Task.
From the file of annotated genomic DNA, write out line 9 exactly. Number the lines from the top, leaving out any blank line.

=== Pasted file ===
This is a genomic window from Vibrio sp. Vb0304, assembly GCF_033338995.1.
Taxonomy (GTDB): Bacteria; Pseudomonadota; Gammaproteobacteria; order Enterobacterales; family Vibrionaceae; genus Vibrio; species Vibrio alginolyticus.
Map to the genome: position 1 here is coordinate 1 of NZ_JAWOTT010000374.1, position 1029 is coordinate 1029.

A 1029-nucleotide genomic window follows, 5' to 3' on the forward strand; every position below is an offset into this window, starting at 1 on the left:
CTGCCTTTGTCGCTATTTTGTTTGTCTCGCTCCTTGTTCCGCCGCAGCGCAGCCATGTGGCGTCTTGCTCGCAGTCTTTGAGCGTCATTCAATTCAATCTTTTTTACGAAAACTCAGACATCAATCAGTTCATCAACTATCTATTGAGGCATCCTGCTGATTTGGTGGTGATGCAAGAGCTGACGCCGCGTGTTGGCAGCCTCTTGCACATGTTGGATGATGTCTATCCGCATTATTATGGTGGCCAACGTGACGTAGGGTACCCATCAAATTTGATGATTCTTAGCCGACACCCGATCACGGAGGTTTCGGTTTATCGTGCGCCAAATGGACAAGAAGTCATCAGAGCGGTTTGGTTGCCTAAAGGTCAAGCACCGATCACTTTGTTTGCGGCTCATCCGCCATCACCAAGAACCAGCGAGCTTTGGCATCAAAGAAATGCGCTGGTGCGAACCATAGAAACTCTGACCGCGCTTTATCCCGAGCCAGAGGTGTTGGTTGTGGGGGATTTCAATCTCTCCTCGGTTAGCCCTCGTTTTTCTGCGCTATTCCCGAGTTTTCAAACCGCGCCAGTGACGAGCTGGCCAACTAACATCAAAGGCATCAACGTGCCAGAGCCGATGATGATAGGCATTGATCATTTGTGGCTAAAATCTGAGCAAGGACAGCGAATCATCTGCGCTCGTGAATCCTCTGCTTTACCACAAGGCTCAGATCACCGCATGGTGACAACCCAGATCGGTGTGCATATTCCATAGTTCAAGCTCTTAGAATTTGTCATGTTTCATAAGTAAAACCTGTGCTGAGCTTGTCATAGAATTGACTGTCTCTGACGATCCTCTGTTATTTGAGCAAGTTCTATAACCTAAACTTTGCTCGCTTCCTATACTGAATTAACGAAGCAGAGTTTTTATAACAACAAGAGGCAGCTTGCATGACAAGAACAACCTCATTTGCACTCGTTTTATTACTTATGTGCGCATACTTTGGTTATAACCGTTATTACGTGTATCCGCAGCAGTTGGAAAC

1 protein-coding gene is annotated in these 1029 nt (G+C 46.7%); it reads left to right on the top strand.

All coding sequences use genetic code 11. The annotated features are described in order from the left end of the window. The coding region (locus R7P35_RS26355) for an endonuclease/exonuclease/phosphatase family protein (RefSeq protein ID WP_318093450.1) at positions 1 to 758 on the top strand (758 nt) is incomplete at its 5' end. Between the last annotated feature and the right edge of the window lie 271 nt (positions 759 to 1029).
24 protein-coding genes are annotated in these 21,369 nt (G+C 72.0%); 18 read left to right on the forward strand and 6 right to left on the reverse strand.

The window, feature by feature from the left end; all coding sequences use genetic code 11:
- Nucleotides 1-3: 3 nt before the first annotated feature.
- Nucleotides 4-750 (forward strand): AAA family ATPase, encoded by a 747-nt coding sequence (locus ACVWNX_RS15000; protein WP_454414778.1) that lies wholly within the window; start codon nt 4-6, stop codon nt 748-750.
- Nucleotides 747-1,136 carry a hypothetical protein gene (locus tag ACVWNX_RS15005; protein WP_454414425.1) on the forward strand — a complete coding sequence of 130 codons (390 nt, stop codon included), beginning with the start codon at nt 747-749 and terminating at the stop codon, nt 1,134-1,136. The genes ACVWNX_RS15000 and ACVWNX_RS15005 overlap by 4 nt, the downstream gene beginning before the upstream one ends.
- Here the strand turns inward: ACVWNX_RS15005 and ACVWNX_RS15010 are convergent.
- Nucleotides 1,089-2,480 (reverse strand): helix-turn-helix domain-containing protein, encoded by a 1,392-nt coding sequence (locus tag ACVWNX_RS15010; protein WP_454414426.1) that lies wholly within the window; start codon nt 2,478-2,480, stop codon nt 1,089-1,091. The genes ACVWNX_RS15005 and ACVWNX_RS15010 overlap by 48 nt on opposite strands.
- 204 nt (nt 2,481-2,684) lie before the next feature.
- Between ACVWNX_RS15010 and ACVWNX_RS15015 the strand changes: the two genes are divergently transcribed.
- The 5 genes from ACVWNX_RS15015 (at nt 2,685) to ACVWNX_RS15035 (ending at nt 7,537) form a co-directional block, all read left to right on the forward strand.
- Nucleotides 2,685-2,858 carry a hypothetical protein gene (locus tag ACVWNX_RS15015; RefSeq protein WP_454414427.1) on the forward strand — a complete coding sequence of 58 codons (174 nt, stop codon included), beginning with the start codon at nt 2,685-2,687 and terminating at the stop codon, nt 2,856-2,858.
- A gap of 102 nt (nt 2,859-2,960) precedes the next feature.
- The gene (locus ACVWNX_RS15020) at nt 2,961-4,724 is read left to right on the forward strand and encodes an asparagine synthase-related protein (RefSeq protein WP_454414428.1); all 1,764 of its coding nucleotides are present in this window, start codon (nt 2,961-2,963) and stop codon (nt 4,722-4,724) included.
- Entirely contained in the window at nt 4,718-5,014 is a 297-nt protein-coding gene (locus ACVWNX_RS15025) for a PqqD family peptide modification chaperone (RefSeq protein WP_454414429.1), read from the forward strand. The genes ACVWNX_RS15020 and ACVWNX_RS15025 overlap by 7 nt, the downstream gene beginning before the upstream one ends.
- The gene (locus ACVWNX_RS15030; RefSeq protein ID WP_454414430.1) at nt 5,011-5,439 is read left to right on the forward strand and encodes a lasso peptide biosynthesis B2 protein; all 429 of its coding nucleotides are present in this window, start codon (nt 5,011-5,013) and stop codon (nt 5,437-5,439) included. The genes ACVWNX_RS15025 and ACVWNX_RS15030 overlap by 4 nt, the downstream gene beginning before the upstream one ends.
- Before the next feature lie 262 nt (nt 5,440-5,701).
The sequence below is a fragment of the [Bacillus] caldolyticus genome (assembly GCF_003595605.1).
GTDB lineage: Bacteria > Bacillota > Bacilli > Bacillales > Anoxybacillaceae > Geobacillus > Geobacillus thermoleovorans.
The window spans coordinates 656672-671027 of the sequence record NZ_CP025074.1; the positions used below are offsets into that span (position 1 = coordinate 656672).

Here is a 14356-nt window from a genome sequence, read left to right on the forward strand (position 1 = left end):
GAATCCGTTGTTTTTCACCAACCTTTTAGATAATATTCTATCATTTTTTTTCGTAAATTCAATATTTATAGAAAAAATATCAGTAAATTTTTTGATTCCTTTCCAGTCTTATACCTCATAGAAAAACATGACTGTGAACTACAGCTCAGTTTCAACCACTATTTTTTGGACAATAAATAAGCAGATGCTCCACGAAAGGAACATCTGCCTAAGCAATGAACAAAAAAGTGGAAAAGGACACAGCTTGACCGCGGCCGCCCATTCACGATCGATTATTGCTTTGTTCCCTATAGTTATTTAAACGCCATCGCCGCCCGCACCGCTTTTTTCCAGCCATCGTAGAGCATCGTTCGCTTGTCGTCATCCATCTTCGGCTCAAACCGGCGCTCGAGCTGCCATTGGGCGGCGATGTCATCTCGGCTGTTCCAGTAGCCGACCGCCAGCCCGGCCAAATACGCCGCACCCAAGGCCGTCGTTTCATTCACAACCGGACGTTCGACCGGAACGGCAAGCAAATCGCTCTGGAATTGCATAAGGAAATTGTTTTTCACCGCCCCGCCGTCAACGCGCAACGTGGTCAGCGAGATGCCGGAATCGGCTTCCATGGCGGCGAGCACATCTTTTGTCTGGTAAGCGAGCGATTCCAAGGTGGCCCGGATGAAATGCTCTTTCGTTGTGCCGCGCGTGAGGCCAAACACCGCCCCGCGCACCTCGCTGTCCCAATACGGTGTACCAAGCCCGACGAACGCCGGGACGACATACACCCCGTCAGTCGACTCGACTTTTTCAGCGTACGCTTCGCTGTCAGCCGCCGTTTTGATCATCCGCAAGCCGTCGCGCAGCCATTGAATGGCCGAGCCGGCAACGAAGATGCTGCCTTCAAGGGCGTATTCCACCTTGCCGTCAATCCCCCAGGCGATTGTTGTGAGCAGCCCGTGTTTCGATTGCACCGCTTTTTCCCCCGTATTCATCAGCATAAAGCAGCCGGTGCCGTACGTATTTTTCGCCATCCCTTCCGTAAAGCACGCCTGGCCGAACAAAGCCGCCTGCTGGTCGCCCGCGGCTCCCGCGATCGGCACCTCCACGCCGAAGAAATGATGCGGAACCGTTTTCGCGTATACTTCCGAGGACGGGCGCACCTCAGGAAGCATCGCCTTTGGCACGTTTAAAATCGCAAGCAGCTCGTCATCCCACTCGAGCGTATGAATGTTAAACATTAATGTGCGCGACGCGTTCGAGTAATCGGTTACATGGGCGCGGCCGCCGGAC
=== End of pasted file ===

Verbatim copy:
The window, feature by feature from the left end; all coding sequences use genetic code 11: